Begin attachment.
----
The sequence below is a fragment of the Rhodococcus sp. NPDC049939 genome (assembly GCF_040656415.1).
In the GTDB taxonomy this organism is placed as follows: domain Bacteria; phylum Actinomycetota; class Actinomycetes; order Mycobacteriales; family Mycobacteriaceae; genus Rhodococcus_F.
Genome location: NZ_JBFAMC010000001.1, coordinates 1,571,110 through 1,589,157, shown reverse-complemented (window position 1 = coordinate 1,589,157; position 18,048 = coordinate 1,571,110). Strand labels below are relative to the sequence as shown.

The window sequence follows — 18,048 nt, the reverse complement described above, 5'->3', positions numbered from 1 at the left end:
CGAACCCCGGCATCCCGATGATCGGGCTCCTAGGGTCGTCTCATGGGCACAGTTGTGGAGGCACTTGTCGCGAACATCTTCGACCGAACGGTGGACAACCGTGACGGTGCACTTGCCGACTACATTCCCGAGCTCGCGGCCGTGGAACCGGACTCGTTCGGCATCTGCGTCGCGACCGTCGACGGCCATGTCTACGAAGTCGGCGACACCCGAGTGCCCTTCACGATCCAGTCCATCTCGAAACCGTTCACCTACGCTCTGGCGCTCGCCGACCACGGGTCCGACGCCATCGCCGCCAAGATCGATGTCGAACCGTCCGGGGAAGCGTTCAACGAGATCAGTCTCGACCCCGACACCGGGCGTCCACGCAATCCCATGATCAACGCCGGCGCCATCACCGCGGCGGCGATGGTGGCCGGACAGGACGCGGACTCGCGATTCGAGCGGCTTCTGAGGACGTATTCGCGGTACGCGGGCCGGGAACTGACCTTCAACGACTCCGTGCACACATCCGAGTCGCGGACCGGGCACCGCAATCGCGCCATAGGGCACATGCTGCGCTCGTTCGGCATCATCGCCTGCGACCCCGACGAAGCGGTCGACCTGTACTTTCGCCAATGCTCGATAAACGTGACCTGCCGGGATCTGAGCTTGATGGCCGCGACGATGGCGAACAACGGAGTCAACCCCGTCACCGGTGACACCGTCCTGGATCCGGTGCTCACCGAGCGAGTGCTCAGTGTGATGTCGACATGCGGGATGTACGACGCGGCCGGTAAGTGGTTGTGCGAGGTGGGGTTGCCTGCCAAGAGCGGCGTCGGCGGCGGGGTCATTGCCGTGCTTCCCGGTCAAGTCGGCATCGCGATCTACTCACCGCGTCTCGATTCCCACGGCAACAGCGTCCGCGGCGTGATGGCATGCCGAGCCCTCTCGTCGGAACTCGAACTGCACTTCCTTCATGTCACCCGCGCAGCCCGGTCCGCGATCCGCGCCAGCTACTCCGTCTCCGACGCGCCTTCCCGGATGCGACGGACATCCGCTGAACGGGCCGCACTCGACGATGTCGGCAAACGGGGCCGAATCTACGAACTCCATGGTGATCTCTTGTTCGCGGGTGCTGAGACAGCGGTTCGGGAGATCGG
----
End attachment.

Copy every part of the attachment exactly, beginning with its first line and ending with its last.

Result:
The sequence below is a fragment of the Rhodococcus sp. NPDC049939 genome (assembly GCF_040656415.1).
In the GTDB taxonomy this organism is placed as follows: domain Bacteria; phylum Actinomycetota; class Actinomycetes; order Mycobacteriales; family Mycobacteriaceae; genus Rhodococcus_F.
Genome location: NZ_JBFAMC010000001.1, coordinates 1,571,110 through 1,589,157, shown reverse-complemented (window position 1 = coordinate 1,589,157; position 18,048 = coordinate 1,571,110). Strand labels below are relative to the sequence as shown.

The window sequence follows — 18,048 nt, the reverse complement described above, 5'->3', positions numbered from 1 at the left end:
CGAACCCCGGCATCCCGATGATCGGGCTCCTAGGGTCGTCTCATGGGCACAGTTGTGGAGGCACTTGTCGCGAACATCTTCGACCGAACGGTGGACAACCGTGACGGTGCACTTGCCGACTACATTCCCGAGCTCGCGGCCGTGGAACCGGACTCGTTCGGCATCTGCGTCGCGACCGTCGACGGCCATGTCTACGAAGTCGGCGACACCCGAGTGCCCTTCACGATCCAGTCCATCTCGAAACCGTTCACCTACGCTCTGGCGCTCGCCGACCACGGGTCCGACGCCATCGCCGCCAAGATCGATGTCGAACCGTCCGGGGAAGCGTTCAACGAGATCAGTCTCGACCCCGACACCGGGCGTCCACGCAATCCCATGATCAACGCCGGCGCCATCACCGCGGCGGCGATGGTGGCCGGACAGGACGCGGACTCGCGATTCGAGCGGCTTCTGAGGACGTATTCGCGGTACGCGGGCCGGGAACTGACCTTCAACGACTCCGTGCACACATCCGAGTCGCGGACCGGGCACCGCAATCGCGCCATAGGGCACATGCTGCGCTCGTTCGGCATCATCGCCTGCGACCCCGACGAAGCGGTCGACCTGTACTTTCGCCAATGCTCGATAAACGTGACCTGCCGGGATCTGAGCTTGATGGCCGCGACGATGGCGAACAACGGAGTCAACCCCGTCACCGGTGACACCGTCCTGGATCCGGTGCTCACCGAGCGAGTGCTCAGTGTGATGTCGACATGCGGGATGTACGACGCGGCCGGTAAGTGGTTGTGCGAGGTGGGGTTGCCTGCCAAGAGCGGCGTCGGCGGCGGGGTCATTGCCGTGCTTCCCGGTCAAGTCGGCATCGCGATCTACTCACCGCGTCTCGATTCCCACGGCAACAGCGTCCGCGGCGTGATGGCATGCCGAGCCCTCTCGTCGGAACTCGAACTGCACTTCCTTCATGTCACCCGCGCAGCCCGGTCCGCGATCCGCGCCAGCTACTCCGTCTCCGACGCGCCTTCCCGGATGCGACGGACATCCGCTGAACGGGCCGCACTCGACGATGTCGGCAAACGGGGCCGAATCTACGAACTCCATGGTGATCTCTTGTTCGCGGGTGCTGAGACAGCGGTTCGGGAGATCGG